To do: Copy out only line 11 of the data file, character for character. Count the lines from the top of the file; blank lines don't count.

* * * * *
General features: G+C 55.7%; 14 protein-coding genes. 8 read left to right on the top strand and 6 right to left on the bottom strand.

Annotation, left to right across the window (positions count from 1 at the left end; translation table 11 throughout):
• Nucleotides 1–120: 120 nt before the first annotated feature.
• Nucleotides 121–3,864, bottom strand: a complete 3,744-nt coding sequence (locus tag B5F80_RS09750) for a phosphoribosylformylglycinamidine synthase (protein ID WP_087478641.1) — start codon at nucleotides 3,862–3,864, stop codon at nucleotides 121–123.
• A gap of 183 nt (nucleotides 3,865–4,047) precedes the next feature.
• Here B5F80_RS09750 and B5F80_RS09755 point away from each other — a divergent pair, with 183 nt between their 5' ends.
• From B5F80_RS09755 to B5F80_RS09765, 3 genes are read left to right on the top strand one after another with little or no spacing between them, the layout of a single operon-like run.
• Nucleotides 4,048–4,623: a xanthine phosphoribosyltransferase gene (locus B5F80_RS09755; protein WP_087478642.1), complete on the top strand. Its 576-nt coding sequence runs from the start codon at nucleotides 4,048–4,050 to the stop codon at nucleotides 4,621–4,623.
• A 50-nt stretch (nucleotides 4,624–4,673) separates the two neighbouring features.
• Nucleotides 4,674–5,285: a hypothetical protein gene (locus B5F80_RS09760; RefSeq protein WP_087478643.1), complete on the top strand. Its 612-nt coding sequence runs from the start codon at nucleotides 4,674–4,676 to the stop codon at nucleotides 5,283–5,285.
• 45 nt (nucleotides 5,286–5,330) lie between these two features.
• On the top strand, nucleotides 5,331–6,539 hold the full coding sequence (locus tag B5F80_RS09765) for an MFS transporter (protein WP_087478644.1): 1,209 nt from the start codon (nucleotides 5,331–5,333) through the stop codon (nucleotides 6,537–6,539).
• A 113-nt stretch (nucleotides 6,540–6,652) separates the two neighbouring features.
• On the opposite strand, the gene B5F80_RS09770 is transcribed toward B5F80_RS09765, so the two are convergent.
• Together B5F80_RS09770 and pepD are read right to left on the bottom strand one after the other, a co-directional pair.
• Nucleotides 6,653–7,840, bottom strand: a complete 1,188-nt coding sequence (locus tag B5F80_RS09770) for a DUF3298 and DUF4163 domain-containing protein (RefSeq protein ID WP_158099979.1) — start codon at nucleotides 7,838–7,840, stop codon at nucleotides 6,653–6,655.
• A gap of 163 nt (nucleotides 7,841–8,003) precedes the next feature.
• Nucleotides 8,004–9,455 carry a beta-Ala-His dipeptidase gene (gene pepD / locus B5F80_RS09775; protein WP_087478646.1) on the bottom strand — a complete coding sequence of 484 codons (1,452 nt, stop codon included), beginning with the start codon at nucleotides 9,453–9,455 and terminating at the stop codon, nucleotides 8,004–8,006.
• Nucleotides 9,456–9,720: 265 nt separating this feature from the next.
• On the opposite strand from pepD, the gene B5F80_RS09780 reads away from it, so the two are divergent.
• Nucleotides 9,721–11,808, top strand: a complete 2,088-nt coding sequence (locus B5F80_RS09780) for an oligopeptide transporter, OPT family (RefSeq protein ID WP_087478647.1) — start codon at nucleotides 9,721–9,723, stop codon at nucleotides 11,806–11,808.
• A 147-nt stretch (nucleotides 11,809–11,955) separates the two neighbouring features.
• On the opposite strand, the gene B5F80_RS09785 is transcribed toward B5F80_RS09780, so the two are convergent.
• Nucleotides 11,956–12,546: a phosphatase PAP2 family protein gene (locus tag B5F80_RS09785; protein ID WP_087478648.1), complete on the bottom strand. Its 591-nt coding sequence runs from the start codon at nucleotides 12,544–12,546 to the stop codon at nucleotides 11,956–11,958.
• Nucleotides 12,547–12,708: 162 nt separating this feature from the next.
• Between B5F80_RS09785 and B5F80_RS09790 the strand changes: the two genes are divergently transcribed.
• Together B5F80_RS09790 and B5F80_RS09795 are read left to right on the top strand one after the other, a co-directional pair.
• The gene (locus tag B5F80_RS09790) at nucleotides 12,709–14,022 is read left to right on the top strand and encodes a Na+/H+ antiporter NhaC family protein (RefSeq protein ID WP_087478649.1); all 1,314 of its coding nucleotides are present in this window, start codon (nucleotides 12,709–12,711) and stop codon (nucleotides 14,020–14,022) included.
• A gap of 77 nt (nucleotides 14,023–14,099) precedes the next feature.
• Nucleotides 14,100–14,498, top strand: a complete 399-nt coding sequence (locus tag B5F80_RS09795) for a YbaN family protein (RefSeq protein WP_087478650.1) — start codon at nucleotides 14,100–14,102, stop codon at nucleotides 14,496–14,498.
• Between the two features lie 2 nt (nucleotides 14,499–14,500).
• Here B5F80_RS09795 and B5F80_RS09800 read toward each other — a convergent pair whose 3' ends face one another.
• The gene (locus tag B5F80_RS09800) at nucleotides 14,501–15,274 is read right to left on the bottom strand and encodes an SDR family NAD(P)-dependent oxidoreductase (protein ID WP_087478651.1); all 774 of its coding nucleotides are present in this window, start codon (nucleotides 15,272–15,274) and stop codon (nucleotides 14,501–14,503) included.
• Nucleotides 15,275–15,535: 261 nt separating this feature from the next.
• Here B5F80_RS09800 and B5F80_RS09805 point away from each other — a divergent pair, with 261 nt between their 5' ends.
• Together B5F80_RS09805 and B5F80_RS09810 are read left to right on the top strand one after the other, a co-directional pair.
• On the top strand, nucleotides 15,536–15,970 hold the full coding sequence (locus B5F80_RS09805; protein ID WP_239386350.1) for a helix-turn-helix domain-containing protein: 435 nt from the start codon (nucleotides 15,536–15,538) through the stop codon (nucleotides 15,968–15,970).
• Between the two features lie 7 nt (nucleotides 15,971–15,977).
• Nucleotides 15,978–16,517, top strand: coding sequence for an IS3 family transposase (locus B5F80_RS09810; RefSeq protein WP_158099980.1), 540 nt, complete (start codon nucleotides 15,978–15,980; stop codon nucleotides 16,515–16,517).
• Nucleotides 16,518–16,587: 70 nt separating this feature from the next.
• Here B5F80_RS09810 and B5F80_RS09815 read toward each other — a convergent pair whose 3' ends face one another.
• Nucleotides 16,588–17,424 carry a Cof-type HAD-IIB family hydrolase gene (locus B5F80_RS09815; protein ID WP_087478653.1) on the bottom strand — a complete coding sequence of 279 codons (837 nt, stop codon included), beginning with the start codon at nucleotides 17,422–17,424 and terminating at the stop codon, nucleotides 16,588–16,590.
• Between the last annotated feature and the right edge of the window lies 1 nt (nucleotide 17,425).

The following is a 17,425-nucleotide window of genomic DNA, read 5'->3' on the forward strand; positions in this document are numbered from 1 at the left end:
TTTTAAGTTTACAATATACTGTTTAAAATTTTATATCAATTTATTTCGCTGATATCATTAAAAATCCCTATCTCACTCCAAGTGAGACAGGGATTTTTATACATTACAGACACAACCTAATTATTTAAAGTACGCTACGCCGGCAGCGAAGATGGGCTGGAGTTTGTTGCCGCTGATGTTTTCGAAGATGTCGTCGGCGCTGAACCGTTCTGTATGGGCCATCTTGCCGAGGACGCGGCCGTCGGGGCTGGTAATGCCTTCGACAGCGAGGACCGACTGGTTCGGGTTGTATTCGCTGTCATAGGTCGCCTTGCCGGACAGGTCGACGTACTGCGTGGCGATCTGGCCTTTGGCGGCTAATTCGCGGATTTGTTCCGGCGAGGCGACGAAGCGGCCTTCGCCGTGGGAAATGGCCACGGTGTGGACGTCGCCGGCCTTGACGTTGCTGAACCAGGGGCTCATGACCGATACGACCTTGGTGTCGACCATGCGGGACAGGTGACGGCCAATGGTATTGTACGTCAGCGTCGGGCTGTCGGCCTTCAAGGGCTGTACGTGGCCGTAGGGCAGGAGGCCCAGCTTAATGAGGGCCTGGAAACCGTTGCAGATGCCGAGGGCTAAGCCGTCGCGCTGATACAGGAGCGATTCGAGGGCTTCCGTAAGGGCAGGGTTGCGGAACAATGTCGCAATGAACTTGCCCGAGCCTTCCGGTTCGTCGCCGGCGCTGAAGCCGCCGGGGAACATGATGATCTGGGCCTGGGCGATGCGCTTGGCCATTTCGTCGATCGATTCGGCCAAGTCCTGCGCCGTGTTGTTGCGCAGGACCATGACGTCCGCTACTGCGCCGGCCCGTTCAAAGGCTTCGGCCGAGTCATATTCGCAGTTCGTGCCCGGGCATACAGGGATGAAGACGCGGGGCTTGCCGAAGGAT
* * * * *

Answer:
• 45 nt (nucleotides 5,286–5,330) lie between these two features.